Naming The Parts Of The Body In Turkish

Here’s some very important vocabulary you’ll want to wrap your baş around.
June 23, 2020
Naming The Parts Of The Body In Turkish

Body parts might not be the first things you learn as a student of the Turkish language, but it certainly won’t be long until you find yourself struggling to communicate where it hurts, or where you think you might get your next tattoo, or just how much rakı you intend to guzzle down your throat. Learning to name the body parts in Turkish is an essential step toward fluency, and it’ll open up a big wide world of meaning, metaphor and analogy, too.

Below, you’ll find some of the most basic terms you’ll need to talk about body parts in Turkish, as well as some sentences and phrases to hear how they’re used in context. To hear the words pronounced by a native speaker, hit the play button next to each term.

Body Parts In Turkish

part of the body — vücut kısmı

body — vücut

foot — ayak

hand — el

arm — kol

head — baş

finger — parmak

eyes — gözler

face — yüz

leg — bacak

mouth — ağız

nose — burun

knee — diz

ear — kulak

tooth — diş

neck — boyun

back — sırt

stomach — karın

Sentences Involving Anatomy

(to) shrug one’s shoulders — omuz silkmek

(to) shake one’s head — baş sallamak

I have a headache. — Başım ağrıyor.

He broke his leg. — Bacağını kırdı.

I feel sick and my stomach hurts. — Midem bulanıyor ve ağrıyor.

Need more Turkish lessons?
Try Babbel
Author Headshot
Steph Koyfman
Steph is a writer, lindy hopper, and astrologer. She’s also a language enthusiast who grew up bilingual and had an early love affair with books. She has mostly proved herself as a New Yorker, and she can introduce herself in Swedish thanks to Babbel. She also speaks Russian and Spanish, but she’s a little rusty on those fronts.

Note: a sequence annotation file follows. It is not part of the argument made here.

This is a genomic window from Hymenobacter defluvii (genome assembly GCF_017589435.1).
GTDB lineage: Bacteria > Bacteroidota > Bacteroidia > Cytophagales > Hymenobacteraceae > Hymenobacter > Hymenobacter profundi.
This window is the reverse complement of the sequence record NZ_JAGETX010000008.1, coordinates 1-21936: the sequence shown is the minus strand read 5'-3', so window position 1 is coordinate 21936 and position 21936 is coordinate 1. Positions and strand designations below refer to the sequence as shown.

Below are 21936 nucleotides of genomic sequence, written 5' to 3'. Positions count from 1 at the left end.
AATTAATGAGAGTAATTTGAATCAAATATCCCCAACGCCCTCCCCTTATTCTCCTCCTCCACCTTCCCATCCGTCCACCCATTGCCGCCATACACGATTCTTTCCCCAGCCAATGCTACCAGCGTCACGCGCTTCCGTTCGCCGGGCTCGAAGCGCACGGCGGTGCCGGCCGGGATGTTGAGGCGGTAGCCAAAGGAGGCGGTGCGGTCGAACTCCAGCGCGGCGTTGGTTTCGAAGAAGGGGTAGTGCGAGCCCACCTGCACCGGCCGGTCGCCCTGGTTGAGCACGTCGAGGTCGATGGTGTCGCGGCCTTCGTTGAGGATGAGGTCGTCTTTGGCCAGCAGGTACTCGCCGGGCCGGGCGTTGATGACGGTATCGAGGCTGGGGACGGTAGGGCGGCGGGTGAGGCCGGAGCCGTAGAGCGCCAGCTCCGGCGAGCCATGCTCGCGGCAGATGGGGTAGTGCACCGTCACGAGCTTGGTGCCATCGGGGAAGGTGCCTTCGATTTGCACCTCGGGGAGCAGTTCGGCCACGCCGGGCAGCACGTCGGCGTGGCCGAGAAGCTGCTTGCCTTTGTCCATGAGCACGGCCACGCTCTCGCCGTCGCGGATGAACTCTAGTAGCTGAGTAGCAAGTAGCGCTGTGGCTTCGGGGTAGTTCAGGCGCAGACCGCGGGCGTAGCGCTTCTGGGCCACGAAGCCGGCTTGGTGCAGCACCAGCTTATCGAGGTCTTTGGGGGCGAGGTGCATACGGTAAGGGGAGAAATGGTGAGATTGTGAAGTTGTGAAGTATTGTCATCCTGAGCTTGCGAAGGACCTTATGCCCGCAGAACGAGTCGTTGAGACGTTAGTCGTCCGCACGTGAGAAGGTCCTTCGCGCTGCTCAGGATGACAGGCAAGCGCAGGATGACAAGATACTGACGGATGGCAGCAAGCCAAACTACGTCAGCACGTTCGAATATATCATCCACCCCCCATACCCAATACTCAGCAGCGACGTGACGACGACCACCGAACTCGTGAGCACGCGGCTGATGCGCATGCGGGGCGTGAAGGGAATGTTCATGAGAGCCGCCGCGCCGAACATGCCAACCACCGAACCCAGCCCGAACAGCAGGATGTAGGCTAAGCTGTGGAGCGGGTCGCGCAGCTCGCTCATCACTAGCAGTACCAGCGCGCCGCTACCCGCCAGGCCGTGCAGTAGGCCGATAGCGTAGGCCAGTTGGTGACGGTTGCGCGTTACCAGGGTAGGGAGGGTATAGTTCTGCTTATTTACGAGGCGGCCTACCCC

Steph is a writer, lindy hopper, and astrologer. She’s also a language enthusiast who grew up bilingual and had an early love affair with books. She has mostly proved herself as a New Yorker, and she can introduce herself in Swedish thanks to Babbel. She also speaks Russian and Spanish, but she’s a little rusty on those fronts.

Recommended Articles

How To Talk About Transportation In Turkish

How To Talk About Transportation In Turkish

No matter your preferred method of transport, it’s good to get some Turkish transportation vocab under your belt before you travel.
7 Turkish Words You’ll Struggle To Pronounce (If You’re Not Turkish)

7 Turkish Words You’ll Struggle To Pronounce (If You’re Not Turkish)

Is this really the same Latin alphabet you grew up with? Let’s discuss.
How To Talk About Feelings In Turkish

How To Talk About Feelings In Turkish

Talking about your feelings in your native language is hard enough, which is why we made a vocab guide.